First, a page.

Every once in a while, one of my children will misbehave. (Shocker.) Often when this happens, I will catch them. Frankly, my kids aren’t very bright about their misbehavior, having not yet learned the art of concealing their rebellion. (“No, dad, I didn’t eat the cake that was on the counter,” said my chocolate-mouthed progeny.)
When my kids misbehave, my judgment is both swift and merciful. (Usually.) Most of the time, the severity of the punishment I’ll hand out is shaped by two things. The first thing I consider is, how bad was the crime itself? (We take cake-stealing seriously in my house.) The greater the gravity of the crime, the greater the punishment.
The second question I ask is, what kind of attitude does the perpetrator demonstrate when confronted with the evidence of his/her wrongdoing? Often, when caught, my kids will demonstrate a fair amount of remorse. There might be tears. Guilt and shame will stain their faces. This can be accompanied by excuses, or it can come with an apology. But however it is presented, remorse always stops short of what I really long to see in my kids when they mess up. Remorse, no matter how emphatically or sincerely it is communicated, is something ultimately quite different from repentance. As a parent, repentance is really what I want when my kids blow it.
Remorse, no matter how emphatically or sincerely it is communicated, is something quite different from repentance.
The Lord desires the same thing from us. In 2 Corinthians, Paul writes to the church in Corinth about an earlier letter from him which caused the Corinthians grief. Paul needed to rebuke the sinful attitudes and actions of the Corinthian believers, and to do so was painful (2 Cor 7:8). Yet that pain grieved the Corinthians into repenting (7:9). This is therefore a cause for celebration, Paul says. He explains this principle, in 2 Corinthians 7:10: For godly grief produces a repentance that leads to salvation without regret, whereas worldly grief produces death.
The Corinthians’ grief over their sin was “godly grief” because it produced repentance, a repentance that ultimately confirmed their salvation. On the other end of the spectrum is “worldly grief.” This looks more like my children when they regret getting caught, but don’t truly grieve over their sin – specifically, the way their sin dishonors me, their father. Such worldly grief does not produce repentance. While it might look sincere and even resemble repentance in some key ways (“he seems really sorry for what he did”), it leads, in the end, to death.
Godly Grief vs. Worldly Grief
What are the key differences between godly grief (true repentance from sin) and worldly grief (mere regret over sin)?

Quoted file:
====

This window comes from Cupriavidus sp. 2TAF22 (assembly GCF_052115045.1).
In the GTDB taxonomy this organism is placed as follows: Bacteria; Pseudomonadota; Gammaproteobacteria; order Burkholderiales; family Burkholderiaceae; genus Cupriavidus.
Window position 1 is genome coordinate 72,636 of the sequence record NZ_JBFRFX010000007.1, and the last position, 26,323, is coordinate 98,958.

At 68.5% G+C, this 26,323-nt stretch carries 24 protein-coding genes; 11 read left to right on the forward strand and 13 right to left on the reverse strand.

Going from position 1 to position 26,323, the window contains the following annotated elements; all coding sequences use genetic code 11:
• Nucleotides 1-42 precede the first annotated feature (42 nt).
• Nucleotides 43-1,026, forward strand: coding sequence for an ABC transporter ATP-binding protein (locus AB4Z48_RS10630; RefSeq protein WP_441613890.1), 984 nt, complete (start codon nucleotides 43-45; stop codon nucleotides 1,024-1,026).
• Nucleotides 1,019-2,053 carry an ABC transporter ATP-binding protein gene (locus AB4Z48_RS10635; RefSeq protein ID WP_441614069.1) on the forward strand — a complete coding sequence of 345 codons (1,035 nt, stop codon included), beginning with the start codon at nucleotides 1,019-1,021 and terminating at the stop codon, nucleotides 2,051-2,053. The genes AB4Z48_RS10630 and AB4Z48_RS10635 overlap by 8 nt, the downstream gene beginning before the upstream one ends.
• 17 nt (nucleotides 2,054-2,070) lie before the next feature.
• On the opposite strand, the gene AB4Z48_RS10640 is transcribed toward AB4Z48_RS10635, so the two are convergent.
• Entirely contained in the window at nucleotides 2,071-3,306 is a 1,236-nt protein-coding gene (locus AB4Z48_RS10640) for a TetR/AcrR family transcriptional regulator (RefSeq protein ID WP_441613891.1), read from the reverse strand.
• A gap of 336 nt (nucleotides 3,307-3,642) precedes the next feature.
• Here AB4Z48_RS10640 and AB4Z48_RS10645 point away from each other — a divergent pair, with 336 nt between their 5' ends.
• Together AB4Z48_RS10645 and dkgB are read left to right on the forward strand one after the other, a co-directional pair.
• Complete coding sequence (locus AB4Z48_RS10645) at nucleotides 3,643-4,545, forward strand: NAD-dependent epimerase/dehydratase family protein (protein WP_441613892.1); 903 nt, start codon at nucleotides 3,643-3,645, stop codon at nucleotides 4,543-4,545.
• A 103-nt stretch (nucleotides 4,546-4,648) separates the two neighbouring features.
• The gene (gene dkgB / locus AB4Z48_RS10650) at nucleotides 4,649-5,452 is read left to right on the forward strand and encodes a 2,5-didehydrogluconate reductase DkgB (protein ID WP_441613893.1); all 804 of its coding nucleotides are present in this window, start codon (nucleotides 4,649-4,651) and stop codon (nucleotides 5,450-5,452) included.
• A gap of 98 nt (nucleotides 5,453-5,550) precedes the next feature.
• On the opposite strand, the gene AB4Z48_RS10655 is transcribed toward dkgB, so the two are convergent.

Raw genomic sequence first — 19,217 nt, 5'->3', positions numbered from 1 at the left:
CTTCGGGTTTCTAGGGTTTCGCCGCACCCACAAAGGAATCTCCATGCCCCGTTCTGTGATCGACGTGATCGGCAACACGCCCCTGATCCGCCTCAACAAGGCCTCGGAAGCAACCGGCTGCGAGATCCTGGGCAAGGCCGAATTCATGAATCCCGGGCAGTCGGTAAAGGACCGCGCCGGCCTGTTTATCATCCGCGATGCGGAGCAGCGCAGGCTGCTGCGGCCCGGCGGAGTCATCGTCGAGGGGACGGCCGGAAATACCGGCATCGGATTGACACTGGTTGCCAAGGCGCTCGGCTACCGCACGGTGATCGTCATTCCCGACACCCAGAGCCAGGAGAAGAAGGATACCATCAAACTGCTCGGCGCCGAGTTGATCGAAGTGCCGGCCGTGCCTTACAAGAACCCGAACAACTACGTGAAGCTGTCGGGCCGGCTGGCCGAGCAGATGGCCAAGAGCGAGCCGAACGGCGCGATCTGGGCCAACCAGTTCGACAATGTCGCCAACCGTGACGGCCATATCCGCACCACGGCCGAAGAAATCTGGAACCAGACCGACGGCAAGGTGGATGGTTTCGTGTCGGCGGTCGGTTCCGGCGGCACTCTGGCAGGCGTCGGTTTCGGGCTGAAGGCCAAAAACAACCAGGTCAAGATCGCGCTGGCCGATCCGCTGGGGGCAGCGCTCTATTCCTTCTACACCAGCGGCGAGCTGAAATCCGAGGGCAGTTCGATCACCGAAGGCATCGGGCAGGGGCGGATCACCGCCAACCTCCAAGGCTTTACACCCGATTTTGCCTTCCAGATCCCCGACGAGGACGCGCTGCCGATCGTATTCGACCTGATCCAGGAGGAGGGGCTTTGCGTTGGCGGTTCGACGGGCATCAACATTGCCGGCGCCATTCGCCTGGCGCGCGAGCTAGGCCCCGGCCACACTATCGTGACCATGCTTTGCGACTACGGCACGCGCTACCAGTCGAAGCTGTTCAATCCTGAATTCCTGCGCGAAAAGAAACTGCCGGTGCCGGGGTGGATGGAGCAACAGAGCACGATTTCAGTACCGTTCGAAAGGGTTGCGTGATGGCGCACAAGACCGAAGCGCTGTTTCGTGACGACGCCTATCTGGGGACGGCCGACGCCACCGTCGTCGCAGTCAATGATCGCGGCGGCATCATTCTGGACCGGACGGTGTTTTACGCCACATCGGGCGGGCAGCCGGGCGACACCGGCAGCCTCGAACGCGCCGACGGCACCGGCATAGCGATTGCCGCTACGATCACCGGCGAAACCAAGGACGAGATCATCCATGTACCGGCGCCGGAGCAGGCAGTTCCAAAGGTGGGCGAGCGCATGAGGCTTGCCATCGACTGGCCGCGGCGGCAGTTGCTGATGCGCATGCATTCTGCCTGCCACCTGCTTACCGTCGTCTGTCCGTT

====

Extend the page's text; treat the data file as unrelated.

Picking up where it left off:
At the most basic level, worldly grief is concerned about the consequences of sin, whereas godly grief is concerned with the sin itself. Someone consumed by worldly grief will seem quite broken by their sin, but their focus is on the way that sin has negatively impacted their life. Someone consummed by godly grief, on the other hand, is concerned more by how their sin has dishonored the holy and righteous character of God.
With worldly grief, as soon as the consequences of sin disappear, the sin reappears. Perhaps the form of the sin changes, but the same root cause remains. With godly grief, however, there is genuine disgust over the sin. Thus godly grief produces real repentance. This happens because godly grief focuses on the deepest result of sin – a loss of communion with the Lord himself. Godly grief will treasure and prioritize the restoration of that communion with God, whereas worldly grief will be content with the appearance of restoration.
Finally, godly grief destroys regret. Guilt and shame are truly and legitimately gone, because godly grief always involves great confidence in the gospel. This is why Paul can say, “godly grief produces a repentance that leads to salvation without regret” (7:10). True, godly grief over sin reckons that sin nailed to the cross of Christ. It acknowledges that the sin itself was so bad as to require the cross, and believes in faith the sinner to be so loved as to enjoy the benefits of the cross. It says, “What I have done is really so bad that Jesus had to die for me, but I am really so loved that Jesus chose to die for me.” Such confidence in the gospel means that the regret, or remorse, over sin is wiped out. All occasion for regret is gone, because in its place is a boasting in the cross and a delight in the imputed righteousness of Christ.
Godly grief acknowledges that the sin itself was so bad as to require the cross, and believes in faith the sinner to be so loved as to enjoy the benefits of the cross. It says, “What I have done is really so bad that Jesus had to die for me, but I am really so loved that Jesus chose to die for me.”
In the end, the kindness of the Lord invites us to true, godly repentance (see Romans 2:4). Seeing the difference between remorse and repentance, is there something that you have done that you regret, but that you need to repent of now?